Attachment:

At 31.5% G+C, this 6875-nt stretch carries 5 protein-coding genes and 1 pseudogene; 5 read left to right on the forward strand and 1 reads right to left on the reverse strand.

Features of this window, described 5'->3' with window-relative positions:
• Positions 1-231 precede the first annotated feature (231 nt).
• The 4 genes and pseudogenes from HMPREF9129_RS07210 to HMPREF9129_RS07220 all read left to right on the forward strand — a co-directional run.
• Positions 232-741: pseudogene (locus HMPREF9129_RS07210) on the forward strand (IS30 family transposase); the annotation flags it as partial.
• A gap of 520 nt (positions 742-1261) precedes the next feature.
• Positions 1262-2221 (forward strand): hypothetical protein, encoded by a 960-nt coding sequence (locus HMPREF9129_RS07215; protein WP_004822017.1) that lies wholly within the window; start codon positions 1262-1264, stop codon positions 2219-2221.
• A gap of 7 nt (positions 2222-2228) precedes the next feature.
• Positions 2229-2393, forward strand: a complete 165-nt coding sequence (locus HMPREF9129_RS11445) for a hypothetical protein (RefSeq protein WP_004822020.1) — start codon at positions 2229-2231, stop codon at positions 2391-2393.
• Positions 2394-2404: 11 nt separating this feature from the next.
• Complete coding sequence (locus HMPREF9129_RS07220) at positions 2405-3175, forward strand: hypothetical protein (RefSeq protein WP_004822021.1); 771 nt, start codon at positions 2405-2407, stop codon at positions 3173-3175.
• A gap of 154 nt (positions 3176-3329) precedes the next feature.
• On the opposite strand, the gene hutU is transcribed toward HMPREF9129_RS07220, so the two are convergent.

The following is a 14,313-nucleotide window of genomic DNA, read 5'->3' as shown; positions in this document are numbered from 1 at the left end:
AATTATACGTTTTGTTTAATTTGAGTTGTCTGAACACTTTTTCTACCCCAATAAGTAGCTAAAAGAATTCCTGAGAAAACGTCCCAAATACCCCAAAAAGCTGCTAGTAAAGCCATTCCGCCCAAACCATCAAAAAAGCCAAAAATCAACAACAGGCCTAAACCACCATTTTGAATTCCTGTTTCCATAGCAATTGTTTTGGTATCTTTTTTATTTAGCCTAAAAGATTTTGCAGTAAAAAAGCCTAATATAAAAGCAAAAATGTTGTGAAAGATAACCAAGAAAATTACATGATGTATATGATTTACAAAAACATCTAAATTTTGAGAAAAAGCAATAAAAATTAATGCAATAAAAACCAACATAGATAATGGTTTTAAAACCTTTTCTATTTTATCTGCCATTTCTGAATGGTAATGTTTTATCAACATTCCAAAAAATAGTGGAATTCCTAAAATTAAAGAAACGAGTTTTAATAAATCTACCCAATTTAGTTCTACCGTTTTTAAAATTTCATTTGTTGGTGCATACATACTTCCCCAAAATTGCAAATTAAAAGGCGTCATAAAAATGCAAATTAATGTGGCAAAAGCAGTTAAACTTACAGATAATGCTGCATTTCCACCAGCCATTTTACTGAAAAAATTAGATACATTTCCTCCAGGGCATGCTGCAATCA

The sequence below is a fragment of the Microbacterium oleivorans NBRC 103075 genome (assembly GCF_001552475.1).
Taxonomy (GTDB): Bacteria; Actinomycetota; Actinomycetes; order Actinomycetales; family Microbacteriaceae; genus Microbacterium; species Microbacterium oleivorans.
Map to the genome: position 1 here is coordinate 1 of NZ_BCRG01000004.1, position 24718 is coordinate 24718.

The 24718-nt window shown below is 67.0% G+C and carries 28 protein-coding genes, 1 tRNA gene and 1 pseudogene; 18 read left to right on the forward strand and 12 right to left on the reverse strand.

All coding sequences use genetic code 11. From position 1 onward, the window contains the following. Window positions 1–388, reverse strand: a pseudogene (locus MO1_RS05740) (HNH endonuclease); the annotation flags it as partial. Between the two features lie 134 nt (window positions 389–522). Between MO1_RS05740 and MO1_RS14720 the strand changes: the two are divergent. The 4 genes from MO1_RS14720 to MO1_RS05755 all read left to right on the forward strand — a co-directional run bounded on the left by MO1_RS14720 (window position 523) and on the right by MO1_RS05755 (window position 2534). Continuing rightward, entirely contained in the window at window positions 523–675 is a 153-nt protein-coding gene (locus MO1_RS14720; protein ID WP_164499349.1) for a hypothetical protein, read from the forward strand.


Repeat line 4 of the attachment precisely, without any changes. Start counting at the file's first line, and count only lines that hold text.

• The 4 genes and pseudogenes from HMPREF9129_RS07210 to HMPREF9129_RS07220 all read left to right on the forward strand — a co-directional run.